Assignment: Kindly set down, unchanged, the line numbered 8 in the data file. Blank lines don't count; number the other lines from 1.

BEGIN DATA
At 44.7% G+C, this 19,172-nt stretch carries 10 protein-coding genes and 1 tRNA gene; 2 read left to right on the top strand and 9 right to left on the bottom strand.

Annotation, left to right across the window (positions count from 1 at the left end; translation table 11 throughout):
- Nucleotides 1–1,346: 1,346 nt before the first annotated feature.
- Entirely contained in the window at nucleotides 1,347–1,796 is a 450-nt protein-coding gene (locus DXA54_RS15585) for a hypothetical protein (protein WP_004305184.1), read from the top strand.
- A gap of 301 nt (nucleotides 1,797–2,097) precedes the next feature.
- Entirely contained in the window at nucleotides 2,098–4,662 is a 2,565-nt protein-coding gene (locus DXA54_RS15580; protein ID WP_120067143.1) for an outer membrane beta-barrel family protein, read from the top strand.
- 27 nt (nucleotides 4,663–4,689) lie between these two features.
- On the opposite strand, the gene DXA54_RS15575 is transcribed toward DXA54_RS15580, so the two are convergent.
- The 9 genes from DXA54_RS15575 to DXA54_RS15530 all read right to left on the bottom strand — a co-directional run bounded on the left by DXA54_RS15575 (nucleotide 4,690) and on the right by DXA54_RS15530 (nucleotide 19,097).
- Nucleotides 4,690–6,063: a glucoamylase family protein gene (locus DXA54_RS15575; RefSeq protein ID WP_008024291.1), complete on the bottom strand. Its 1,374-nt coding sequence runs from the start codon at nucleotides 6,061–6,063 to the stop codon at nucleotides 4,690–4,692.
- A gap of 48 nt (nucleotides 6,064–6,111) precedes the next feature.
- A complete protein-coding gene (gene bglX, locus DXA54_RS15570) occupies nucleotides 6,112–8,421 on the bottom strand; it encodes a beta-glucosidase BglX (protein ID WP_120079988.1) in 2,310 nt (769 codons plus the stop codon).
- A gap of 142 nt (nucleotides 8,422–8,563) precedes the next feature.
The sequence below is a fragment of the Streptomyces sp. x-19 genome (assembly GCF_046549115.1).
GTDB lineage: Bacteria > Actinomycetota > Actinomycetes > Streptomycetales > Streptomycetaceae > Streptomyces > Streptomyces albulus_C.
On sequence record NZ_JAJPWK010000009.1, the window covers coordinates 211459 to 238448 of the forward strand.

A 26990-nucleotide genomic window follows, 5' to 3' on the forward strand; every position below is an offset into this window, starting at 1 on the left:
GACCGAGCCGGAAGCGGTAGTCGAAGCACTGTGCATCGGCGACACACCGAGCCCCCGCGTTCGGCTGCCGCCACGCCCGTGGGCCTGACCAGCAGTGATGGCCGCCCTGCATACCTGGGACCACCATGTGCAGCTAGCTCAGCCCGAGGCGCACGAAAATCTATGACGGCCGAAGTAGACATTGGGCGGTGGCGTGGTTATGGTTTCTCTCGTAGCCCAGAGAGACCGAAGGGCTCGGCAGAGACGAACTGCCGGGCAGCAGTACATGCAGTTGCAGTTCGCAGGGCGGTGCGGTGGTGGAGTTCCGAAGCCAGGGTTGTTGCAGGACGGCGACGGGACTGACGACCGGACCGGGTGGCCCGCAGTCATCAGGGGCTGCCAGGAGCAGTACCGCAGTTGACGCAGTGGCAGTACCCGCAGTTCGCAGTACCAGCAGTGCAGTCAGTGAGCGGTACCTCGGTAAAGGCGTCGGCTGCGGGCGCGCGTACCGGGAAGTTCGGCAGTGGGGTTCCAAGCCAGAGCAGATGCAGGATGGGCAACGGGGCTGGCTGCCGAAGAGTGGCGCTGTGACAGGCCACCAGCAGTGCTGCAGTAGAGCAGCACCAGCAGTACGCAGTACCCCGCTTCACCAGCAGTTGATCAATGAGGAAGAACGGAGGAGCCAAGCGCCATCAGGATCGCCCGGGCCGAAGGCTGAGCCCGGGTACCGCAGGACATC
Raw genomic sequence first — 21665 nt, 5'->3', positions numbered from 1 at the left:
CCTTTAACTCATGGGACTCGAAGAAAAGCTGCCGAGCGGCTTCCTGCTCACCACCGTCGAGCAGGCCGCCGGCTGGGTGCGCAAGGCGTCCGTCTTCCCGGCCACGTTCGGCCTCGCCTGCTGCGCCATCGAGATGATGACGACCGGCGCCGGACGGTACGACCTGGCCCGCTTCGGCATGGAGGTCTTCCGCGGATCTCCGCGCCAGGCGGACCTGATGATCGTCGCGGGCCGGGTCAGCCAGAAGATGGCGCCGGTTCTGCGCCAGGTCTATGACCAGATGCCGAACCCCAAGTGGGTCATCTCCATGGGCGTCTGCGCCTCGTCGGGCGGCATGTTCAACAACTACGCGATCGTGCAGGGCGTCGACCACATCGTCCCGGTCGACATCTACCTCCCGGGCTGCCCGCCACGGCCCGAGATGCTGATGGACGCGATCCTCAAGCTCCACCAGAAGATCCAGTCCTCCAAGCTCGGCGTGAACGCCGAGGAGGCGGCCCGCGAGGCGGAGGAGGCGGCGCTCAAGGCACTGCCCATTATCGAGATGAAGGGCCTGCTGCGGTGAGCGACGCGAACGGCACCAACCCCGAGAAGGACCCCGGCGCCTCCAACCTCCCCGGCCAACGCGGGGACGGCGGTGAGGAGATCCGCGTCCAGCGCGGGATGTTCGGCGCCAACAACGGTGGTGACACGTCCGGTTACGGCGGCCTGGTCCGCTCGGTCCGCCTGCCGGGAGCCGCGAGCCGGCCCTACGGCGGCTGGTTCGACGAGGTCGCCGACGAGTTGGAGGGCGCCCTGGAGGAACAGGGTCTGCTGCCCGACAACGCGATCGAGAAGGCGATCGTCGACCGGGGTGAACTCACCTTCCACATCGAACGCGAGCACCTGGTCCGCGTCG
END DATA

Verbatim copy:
- On the opposite strand, the gene DXA54_RS15575 is transcribed toward DXA54_RS15580, so the two are convergent.